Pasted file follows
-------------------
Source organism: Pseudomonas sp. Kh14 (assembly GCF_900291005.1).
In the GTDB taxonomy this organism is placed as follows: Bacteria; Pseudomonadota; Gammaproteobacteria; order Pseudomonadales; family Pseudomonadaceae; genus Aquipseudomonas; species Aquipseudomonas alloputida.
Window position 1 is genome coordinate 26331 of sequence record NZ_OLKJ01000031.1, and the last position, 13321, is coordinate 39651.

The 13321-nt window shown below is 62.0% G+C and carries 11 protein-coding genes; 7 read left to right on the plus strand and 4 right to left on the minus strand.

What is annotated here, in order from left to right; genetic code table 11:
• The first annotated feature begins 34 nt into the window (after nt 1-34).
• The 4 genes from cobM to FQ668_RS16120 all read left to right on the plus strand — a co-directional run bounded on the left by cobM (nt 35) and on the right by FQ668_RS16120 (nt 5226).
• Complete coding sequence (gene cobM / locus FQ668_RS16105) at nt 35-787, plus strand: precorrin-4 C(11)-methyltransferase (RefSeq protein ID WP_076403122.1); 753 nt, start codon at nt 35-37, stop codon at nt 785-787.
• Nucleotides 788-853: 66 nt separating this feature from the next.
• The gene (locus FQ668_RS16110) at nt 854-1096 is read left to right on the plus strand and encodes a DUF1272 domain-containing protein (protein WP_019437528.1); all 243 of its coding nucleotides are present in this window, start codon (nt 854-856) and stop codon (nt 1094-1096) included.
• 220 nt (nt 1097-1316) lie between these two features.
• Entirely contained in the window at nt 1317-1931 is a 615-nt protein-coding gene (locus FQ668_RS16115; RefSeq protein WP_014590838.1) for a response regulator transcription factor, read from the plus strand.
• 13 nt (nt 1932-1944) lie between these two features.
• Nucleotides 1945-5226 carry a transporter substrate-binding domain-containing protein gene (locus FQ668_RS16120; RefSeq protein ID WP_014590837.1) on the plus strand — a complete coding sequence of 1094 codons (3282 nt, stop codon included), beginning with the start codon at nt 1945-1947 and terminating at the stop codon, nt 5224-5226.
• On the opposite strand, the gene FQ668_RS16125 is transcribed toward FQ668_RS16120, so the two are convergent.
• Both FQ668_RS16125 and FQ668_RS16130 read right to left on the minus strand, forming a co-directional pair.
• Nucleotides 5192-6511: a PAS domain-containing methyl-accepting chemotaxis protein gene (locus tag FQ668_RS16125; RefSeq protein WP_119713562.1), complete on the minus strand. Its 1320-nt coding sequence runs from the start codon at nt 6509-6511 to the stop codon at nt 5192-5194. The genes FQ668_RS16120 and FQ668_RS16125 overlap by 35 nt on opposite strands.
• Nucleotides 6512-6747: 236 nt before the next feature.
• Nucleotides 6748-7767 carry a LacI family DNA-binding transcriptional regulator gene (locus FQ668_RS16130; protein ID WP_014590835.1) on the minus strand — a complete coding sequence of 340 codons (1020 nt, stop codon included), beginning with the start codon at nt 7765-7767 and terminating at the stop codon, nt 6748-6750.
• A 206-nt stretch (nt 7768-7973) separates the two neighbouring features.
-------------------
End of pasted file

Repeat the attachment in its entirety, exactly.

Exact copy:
Source organism: Pseudomonas sp. Kh14 (assembly GCF_900291005.1).
In the GTDB taxonomy this organism is placed as follows: Bacteria; Pseudomonadota; Gammaproteobacteria; order Pseudomonadales; family Pseudomonadaceae; genus Aquipseudomonas; species Aquipseudomonas alloputida.
Window position 1 is genome coordinate 26331 of sequence record NZ_OLKJ01000031.1, and the last position, 13321, is coordinate 39651.

The 13321-nt window shown below is 62.0% G+C and carries 11 protein-coding genes; 7 read left to right on the plus strand and 4 right to left on the minus strand.

What is annotated here, in order from left to right; genetic code table 11:
• The first annotated feature begins 34 nt into the window (after nt 1-34).
• The 4 genes from cobM to FQ668_RS16120 all read left to right on the plus strand — a co-directional run bounded on the left by cobM (nt 35) and on the right by FQ668_RS16120 (nt 5226).
• Complete coding sequence (gene cobM / locus FQ668_RS16105) at nt 35-787, plus strand: precorrin-4 C(11)-methyltransferase (RefSeq protein ID WP_076403122.1); 753 nt, start codon at nt 35-37, stop codon at nt 785-787.
• Nucleotides 788-853: 66 nt separating this feature from the next.
• The gene (locus FQ668_RS16110) at nt 854-1096 is read left to right on the plus strand and encodes a DUF1272 domain-containing protein (protein WP_019437528.1); all 243 of its coding nucleotides are present in this window, start codon (nt 854-856) and stop codon (nt 1094-1096) included.
• 220 nt (nt 1097-1316) lie between these two features.
• Entirely contained in the window at nt 1317-1931 is a 615-nt protein-coding gene (locus FQ668_RS16115; RefSeq protein WP_014590838.1) for a response regulator transcription factor, read from the plus strand.
• 13 nt (nt 1932-1944) lie between these two features.
• Nucleotides 1945-5226 carry a transporter substrate-binding domain-containing protein gene (locus FQ668_RS16120; RefSeq protein ID WP_014590837.1) on the plus strand — a complete coding sequence of 1094 codons (3282 nt, stop codon included), beginning with the start codon at nt 1945-1947 and terminating at the stop codon, nt 5224-5226.
• On the opposite strand, the gene FQ668_RS16125 is transcribed toward FQ668_RS16120, so the two are convergent.
• Both FQ668_RS16125 and FQ668_RS16130 read right to left on the minus strand, forming a co-directional pair.
• Nucleotides 5192-6511: a PAS domain-containing methyl-accepting chemotaxis protein gene (locus tag FQ668_RS16125; RefSeq protein WP_119713562.1), complete on the minus strand. Its 1320-nt coding sequence runs from the start codon at nt 6509-6511 to the stop codon at nt 5192-5194. The genes FQ668_RS16120 and FQ668_RS16125 overlap by 35 nt on opposite strands.
• Nucleotides 6512-6747: 236 nt before the next feature.
• Nucleotides 6748-7767 carry a LacI family DNA-binding transcriptional regulator gene (locus FQ668_RS16130; protein ID WP_014590835.1) on the minus strand — a complete coding sequence of 340 codons (1020 nt, stop codon included), beginning with the start codon at nt 7765-7767 and terminating at the stop codon, nt 6748-6750.
• A 206-nt stretch (nt 7768-7973) separates the two neighbouring features.